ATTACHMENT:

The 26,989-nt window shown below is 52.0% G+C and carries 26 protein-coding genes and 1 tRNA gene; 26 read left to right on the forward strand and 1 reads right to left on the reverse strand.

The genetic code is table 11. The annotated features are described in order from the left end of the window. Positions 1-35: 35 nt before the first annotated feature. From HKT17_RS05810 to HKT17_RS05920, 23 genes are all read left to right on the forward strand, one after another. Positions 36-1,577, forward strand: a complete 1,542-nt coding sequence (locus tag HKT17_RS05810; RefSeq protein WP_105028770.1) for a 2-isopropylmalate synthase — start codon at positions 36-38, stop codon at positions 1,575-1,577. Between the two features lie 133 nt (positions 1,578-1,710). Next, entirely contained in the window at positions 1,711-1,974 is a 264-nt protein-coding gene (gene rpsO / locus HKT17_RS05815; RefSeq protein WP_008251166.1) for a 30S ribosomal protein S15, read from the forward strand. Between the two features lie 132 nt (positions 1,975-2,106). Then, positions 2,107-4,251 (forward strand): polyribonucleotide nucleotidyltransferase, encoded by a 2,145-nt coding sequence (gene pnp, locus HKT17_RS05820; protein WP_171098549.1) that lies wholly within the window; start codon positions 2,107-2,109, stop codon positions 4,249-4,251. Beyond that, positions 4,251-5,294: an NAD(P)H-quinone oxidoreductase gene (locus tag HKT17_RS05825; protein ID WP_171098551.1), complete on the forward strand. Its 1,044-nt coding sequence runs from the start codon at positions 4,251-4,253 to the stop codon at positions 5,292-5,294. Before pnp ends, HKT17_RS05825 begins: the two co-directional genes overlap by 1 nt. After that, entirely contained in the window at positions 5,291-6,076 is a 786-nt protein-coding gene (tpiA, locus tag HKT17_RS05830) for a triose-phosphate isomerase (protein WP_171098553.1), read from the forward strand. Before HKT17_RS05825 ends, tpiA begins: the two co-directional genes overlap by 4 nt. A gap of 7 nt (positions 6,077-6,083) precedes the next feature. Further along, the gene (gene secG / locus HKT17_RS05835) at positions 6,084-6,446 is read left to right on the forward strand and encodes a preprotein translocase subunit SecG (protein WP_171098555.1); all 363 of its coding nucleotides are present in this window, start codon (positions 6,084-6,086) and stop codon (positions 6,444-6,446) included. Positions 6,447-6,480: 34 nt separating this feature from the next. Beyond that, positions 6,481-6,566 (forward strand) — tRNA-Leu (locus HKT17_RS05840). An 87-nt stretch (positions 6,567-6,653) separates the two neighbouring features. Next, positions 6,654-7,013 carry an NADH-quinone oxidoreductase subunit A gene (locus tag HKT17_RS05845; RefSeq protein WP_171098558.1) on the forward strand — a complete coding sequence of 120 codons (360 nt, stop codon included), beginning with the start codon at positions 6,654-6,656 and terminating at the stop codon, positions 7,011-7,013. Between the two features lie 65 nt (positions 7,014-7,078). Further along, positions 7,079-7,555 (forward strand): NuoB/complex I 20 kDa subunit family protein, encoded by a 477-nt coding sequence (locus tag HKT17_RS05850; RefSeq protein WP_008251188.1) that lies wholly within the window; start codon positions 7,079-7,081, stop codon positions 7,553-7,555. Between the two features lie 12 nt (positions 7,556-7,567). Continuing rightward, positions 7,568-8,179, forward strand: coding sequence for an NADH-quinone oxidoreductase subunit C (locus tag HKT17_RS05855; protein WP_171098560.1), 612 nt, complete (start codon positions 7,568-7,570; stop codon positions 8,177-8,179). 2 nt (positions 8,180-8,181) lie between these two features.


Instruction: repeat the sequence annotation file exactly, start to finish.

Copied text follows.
The 26,989-nt window shown below is 52.0% G+C and carries 26 protein-coding genes and 1 tRNA gene; 26 read left to right on the forward strand and 1 reads right to left on the reverse strand.

The genetic code is table 11. The annotated features are described in order from the left end of the window. Positions 1-35: 35 nt before the first annotated feature. From HKT17_RS05810 to HKT17_RS05920, 23 genes are all read left to right on the forward strand, one after another. Positions 36-1,577, forward strand: a complete 1,542-nt coding sequence (locus tag HKT17_RS05810; RefSeq protein WP_105028770.1) for a 2-isopropylmalate synthase — start codon at positions 36-38, stop codon at positions 1,575-1,577. Between the two features lie 133 nt (positions 1,578-1,710). Next, entirely contained in the window at positions 1,711-1,974 is a 264-nt protein-coding gene (gene rpsO / locus HKT17_RS05815; RefSeq protein WP_008251166.1) for a 30S ribosomal protein S15, read from the forward strand. Between the two features lie 132 nt (positions 1,975-2,106). Then, positions 2,107-4,251 (forward strand): polyribonucleotide nucleotidyltransferase, encoded by a 2,145-nt coding sequence (gene pnp, locus HKT17_RS05820; protein WP_171098549.1) that lies wholly within the window; start codon positions 2,107-2,109, stop codon positions 4,249-4,251. Beyond that, positions 4,251-5,294: an NAD(P)H-quinone oxidoreductase gene (locus tag HKT17_RS05825; protein ID WP_171098551.1), complete on the forward strand. Its 1,044-nt coding sequence runs from the start codon at positions 4,251-4,253 to the stop codon at positions 5,292-5,294. Before pnp ends, HKT17_RS05825 begins: the two co-directional genes overlap by 1 nt. After that, entirely contained in the window at positions 5,291-6,076 is a 786-nt protein-coding gene (tpiA, locus tag HKT17_RS05830) for a triose-phosphate isomerase (protein WP_171098553.1), read from the forward strand. Before HKT17_RS05825 ends, tpiA begins: the two co-directional genes overlap by 4 nt. A gap of 7 nt (positions 6,077-6,083) precedes the next feature. Further along, the gene (gene secG / locus HKT17_RS05835) at positions 6,084-6,446 is read left to right on the forward strand and encodes a preprotein translocase subunit SecG (protein WP_171098555.1); all 363 of its coding nucleotides are present in this window, start codon (positions 6,084-6,086) and stop codon (positions 6,444-6,446) included. Positions 6,447-6,480: 34 nt separating this feature from the next. Beyond that, positions 6,481-6,566 (forward strand) — tRNA-Leu (locus HKT17_RS05840). An 87-nt stretch (positions 6,567-6,653) separates the two neighbouring features. Next, positions 6,654-7,013 carry an NADH-quinone oxidoreductase subunit A gene (locus tag HKT17_RS05845; RefSeq protein WP_171098558.1) on the forward strand — a complete coding sequence of 120 codons (360 nt, stop codon included), beginning with the start codon at positions 6,654-6,656 and terminating at the stop codon, positions 7,011-7,013. Between the two features lie 65 nt (positions 7,014-7,078). Further along, positions 7,079-7,555 (forward strand): NuoB/complex I 20 kDa subunit family protein, encoded by a 477-nt coding sequence (locus tag HKT17_RS05850; RefSeq protein WP_008251188.1) that lies wholly within the window; start codon positions 7,079-7,081, stop codon positions 7,553-7,555. Between the two features lie 12 nt (positions 7,556-7,567). Continuing rightward, positions 7,568-8,179, forward strand: coding sequence for an NADH-quinone oxidoreductase subunit C (locus tag HKT17_RS05855; protein WP_171098560.1), 612 nt, complete (start codon positions 7,568-7,570; stop codon positions 8,177-8,179). 2 nt (positions 8,180-8,181) lie between these two features.